More than 11.3 million people have signed up for ObamaCare coverage so far, reaching the lower end of the administration's projections with almost a month remaining to sign up.
The administration touted the new number on Thursday as a sign of "unprecedented demand" for coverage. The news comes one day after the House voted to repeal much of the law, sending legislation to the White House for a certain veto.
The number also means that sign-ups have almost reached last year's final level of 11.7 million.
The sign-up numbers are a positive sign for the law after the October enrollment estimates were largely seen as modest and the administration had to fend off the idea that enrollment had reached a plateau. Some experts say the estimates were too low to begin with. Officials acknowledged at the time that there would be a longer path to signing up the remaining uninsured, who tend to be harder to reach.
"We're seeing unprecedented demand for Marketplace coverage with more than 11.3 million people signed up for coverage," HHS Secretary Sylvia Mathews Burwell said in a statement Thursday. Read more here.
PLANNED PARENTHOOD ENDORSES CLINTON Planned Parenthood is throwing its support behind Hillary ClintonHillary Rodham ClintonInstead of 'hope and change' Obama gave progressives Trump The politics of the rising American electorate Sanders: Halting TPP, pipeline are 'lessons' in how to fight Trump MORE, delivering what will be the organization's first-ever endorsement in a presidential primary.
"Let's be clear -- reproductive rights and health are on the ballot in 2016," said Cecile Richards, president of Planned Parenthood.
"This is about so much more than Planned Parenthood. Health care for an entire generation is at stake," she added.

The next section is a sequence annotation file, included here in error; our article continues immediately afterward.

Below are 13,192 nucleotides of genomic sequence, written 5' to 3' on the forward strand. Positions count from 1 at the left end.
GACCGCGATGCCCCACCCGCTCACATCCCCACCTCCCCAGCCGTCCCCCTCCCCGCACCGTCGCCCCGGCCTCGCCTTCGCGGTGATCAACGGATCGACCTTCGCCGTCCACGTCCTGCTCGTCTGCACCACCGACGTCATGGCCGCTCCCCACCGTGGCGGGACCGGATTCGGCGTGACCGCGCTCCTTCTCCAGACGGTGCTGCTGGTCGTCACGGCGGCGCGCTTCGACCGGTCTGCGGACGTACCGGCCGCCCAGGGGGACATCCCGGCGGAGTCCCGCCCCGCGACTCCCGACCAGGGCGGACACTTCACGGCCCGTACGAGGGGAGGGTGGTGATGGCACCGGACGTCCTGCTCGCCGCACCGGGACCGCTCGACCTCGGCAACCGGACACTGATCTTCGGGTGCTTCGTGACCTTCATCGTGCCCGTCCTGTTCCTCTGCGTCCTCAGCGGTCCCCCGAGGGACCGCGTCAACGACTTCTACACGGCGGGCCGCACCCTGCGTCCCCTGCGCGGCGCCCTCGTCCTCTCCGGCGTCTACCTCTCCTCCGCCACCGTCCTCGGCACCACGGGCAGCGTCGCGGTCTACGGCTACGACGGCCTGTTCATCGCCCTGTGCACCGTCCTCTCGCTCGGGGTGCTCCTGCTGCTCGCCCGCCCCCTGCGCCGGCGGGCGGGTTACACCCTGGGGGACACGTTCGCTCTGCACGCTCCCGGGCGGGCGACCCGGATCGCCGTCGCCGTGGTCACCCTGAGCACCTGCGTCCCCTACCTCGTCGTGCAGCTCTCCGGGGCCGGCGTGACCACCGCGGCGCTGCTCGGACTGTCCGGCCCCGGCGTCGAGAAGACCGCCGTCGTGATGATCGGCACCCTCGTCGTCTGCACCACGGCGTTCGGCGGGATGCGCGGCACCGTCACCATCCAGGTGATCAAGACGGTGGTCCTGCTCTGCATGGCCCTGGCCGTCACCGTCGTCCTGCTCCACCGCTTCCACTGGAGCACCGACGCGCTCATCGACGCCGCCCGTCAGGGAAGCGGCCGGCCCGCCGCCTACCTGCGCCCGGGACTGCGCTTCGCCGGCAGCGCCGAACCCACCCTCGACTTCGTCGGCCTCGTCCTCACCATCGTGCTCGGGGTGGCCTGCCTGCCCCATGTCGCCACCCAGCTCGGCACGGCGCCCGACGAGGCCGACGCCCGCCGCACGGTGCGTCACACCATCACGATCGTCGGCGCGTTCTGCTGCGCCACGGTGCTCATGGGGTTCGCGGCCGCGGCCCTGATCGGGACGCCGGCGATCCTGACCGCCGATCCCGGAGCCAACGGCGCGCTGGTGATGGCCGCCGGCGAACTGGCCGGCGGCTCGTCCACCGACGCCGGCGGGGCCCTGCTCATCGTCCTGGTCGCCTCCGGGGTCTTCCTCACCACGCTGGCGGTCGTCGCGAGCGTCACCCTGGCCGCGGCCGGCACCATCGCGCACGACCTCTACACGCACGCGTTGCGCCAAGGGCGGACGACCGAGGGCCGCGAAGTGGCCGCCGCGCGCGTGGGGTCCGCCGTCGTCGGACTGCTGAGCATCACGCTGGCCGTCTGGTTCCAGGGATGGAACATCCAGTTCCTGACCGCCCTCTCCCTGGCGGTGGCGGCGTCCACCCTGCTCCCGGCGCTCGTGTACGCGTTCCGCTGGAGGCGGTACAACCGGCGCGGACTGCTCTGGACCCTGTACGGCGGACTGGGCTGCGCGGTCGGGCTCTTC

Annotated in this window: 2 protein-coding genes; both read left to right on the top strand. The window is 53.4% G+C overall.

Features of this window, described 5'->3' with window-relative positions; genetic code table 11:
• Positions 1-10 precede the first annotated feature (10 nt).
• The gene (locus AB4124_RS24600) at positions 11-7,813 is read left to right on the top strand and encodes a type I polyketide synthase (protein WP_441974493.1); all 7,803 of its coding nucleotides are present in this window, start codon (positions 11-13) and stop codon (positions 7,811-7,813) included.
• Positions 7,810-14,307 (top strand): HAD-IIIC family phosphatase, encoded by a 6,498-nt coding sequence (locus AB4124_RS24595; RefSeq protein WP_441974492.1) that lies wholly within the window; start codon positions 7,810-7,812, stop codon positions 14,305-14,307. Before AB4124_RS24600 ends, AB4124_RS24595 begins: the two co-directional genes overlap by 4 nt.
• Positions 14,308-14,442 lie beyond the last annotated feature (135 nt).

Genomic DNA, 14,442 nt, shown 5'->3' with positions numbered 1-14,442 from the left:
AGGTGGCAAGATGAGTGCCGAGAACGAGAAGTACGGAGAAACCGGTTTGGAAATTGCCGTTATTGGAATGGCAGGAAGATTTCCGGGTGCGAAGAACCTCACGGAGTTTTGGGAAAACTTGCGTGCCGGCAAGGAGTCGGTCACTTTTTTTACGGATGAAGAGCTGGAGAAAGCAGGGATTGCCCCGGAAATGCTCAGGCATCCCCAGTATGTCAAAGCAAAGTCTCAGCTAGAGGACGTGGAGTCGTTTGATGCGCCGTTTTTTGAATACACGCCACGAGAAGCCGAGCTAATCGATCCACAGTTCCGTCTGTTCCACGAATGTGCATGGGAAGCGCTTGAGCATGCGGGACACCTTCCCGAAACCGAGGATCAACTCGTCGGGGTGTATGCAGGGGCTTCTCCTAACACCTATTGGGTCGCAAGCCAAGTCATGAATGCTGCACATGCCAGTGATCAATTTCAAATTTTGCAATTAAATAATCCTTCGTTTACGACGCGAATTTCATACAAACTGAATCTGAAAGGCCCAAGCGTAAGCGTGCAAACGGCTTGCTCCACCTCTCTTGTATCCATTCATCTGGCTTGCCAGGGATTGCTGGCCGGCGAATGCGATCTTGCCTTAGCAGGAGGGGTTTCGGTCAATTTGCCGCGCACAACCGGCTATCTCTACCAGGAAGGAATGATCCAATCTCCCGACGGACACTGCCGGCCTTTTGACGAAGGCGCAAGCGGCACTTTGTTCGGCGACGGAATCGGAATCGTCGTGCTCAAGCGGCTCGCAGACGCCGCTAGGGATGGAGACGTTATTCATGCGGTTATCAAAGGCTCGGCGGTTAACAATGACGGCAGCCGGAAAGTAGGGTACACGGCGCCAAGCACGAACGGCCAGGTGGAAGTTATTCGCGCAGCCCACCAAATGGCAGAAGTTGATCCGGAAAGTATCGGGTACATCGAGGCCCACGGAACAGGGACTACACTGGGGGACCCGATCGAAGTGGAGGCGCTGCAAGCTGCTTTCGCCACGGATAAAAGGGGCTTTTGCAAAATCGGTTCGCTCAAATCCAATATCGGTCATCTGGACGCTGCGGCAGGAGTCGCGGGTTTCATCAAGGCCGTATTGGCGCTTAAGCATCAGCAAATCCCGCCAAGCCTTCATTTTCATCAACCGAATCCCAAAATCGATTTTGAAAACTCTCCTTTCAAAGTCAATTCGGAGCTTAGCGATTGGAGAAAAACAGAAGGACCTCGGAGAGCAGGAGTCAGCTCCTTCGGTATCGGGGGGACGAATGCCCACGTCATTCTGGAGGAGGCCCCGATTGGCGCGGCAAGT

Clinton, the front-runner for the Democratic nomination and a staunch supporter of abortion rights, thanked Planned Parenthood for its support.
DEMS FRET OVER NFL INFLUENCE ON RESEARCH A group of House Democrats on Thursday wrote to the National Institutes of Health expressing concern about possible "veto power" that the National Football League exercised over a study on a brain disease.
The group of House Democrats cited an article by ESPN last month reporting that the NFL backed out of funding an NIH study on the brain disease, known as CTE, after it was awarded to a Boston University researcher who has criticized the NFL in the past. ESPN also reported that the NFL had "veto power" over NIH projects that it funds.
The letter is written by Rep. Frank Pallone (N.J.), the top Democrat on the Energy and Commerce Committee, which oversees NIH, as well as Reps. Gene GreenGene GreenCures, mental health bills near finish line House Dems call for NHL to reduce head injuries Top Dem: Cures bill funding cut to B MORE (D-Texas), Jan Schakowsky (D-Ill.) and Diana DeGette (D-Colo.).
"We are concerned about the potential implications of outside entities attempting to exercise 'veto power' or other influence over the selection of NIH research applicants, and we therefore seek to better understand the role the NFL has played in the allocation and administration of its $30 million 'unrestricted' donation," the lawmakers write. Read more here.
WHAT WE'RE READING:
Republicans push again for an ObamaCare alternative (Los Angeles Times)
Sen. Burr addresses ObamaCare (WNCN)
IN THE STATES:
UnitedHealth says trouble looming for New York ObamaCare plans (Bloomberg)
Ohio AG ends push over Planned Parenthood's disposal of fetal remains (Columbus Dispatch)
ICYMI FROM THE HILL:
White House scoffs at ObamaCare repeal vote